mead cohen berger shevtsova garfinkle michta grygiel blankenhorn
Cordon Bleu Model
French Chefs May Microwave “Most” Meals

Are the keepers of the most storied culinary tradition in the world serving microwave dinners? There’s cause to worry.  As The Times of London reports:

Most French chefs order the nation’s top dishes from a catalogue and reheat them in a microwave, according to a Parisian restaurateur. […]

Mr Denamur’s book Et si on se mettait enfin à table? (And if We Sat Down to Eat at Last) — suggests that they have every reason to be sceptical. He estimates that seven out of ten dishes served in French brasseries, bistros and cafés are factory-made and reheated in the kitchen. “The microwave has become the chef’s best friend,” he says.

So why are French restaurants ordering factory meals? The chef who spilled the beans suggests that the culprit may lie unnecessary expenses—particularly sky-high French taxes:

Mr Denamur, who has become a well-known agitator in France, argues that the government’s efforts to lift French gastronomy are doomed unless it cuts the country’s prohibitively high taxes. He says that these force restaurants to produce budget meals, employ staff on the black market and resort to various other manoeuvres

He admits that he bought alcoholic drinks for his restaurants in supermarkets for many years. This ensured that the profits from the drinks never appeared in the balance sheet.

As fun as all this is to laugh at, there’s a serious point to be gleaned here too: the costs and inefficiencies of the blue model are stifling growth, suppressing innovation and diminishing the quality of life in many ways—some of which don’t appear on a balance sheet.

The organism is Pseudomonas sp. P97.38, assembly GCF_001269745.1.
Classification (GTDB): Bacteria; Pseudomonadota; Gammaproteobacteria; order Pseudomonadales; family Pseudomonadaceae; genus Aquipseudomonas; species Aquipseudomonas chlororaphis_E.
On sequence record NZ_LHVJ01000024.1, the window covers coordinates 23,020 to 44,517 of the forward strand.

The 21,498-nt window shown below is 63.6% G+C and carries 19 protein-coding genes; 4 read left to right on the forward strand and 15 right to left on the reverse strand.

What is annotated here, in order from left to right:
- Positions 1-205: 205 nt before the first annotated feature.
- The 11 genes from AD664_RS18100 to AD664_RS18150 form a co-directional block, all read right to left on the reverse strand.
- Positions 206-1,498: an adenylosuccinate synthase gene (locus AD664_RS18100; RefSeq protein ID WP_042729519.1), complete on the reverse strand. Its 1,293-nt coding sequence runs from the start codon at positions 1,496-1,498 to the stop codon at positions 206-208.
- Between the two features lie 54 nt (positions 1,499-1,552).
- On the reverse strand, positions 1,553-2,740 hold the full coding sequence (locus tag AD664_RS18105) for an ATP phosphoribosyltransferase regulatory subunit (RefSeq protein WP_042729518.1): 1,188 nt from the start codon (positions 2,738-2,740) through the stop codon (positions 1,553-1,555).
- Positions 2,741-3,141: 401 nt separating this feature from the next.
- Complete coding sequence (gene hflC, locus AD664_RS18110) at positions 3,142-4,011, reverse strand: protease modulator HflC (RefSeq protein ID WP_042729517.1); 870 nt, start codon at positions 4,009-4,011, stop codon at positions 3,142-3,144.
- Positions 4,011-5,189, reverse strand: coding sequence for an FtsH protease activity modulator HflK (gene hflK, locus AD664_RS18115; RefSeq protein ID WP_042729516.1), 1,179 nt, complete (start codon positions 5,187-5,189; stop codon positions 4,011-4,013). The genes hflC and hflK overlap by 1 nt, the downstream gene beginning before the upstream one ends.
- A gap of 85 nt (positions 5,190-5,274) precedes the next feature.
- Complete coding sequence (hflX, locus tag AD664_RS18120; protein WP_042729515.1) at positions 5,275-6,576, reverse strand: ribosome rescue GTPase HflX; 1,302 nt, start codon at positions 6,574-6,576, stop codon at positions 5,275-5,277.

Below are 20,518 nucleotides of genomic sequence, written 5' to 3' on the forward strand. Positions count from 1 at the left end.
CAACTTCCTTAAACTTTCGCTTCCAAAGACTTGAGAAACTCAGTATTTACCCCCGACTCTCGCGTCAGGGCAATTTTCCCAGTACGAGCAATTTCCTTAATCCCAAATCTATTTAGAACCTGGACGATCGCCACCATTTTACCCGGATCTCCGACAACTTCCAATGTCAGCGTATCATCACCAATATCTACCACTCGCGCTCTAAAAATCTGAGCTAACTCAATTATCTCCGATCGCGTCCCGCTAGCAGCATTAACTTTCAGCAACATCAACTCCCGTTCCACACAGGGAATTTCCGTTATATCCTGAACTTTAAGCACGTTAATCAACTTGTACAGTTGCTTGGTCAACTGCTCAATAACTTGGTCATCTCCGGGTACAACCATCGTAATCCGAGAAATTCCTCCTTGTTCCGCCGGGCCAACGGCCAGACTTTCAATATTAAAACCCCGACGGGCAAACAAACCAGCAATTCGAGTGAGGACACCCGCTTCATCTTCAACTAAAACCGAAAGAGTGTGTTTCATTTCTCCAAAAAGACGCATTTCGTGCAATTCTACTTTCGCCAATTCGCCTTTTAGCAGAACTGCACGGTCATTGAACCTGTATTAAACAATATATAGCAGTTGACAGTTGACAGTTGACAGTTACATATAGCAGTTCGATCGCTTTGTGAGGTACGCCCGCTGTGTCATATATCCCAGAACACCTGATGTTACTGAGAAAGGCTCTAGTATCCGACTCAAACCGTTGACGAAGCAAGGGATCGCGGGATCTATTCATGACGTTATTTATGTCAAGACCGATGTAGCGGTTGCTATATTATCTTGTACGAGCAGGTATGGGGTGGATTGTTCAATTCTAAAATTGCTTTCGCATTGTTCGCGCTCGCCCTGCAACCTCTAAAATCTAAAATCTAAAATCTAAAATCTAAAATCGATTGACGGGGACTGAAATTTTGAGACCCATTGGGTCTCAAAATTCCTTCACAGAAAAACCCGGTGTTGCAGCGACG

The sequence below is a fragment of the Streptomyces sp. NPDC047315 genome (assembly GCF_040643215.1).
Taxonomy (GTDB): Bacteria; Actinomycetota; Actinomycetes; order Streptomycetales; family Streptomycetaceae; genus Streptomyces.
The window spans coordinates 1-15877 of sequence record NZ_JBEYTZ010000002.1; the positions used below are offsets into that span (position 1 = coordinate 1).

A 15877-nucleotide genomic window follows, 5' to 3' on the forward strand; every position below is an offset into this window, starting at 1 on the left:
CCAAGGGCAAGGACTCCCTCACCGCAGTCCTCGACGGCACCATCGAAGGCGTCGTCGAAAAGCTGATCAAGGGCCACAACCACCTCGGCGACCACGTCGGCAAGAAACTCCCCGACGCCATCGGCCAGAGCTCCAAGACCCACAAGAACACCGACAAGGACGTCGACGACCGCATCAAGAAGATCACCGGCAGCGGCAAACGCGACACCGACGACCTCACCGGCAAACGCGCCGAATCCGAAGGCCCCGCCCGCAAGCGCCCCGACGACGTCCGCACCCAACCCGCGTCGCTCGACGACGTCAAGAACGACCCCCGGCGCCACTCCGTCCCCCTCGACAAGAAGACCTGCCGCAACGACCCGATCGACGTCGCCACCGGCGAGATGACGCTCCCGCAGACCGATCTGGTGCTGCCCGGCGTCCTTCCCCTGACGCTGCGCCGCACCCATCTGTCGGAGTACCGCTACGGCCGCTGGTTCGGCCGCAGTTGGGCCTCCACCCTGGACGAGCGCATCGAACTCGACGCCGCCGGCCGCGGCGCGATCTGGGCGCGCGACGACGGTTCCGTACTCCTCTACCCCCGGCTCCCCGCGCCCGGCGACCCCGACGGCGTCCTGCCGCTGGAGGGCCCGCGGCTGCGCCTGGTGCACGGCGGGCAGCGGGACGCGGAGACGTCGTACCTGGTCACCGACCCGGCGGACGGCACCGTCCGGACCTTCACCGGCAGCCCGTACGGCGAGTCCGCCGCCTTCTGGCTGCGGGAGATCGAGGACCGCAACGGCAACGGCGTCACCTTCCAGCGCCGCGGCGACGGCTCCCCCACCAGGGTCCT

Features Icon
Features
show comments
  • Rick Johnson

    As the great economist Ludwig von Mises noted many decades ago – whenever governments intervene in the economy, it produces an outcome that is worse from the government’s perspective than the problem it was trying to fix.

    Unfortunately there is little chance that the French government will heed this warning. After all, they have been given this advice since 1681 when French business leaders told the French government that the best thing it could do for business was ‘laissez-nous faire’ (let us be).

  • Kevin

    Maybe. The problem could also be a conflict between economic reality and consumer expectations. If for a given cost of production microwaved meals taste better then chefs should rationally use them – the problem is consumers who have a false notion that a meal prepared frsh by hand will always taste better – this may be true if you have unlimited resources (wages to pay chefs) but not if you have a fixed resource constraint. Presumably at very high end places that can afford very high costs, the extra quality from hand made may be worth it, but as you go diwn the price scale at some point it is not. How to convince deluded customers is another issue – one can understand the chefs’ desire to hide all of this from the customers.

© The American Interest LLC 2005-2016 About Us Masthead Submissions Advertise Customer Service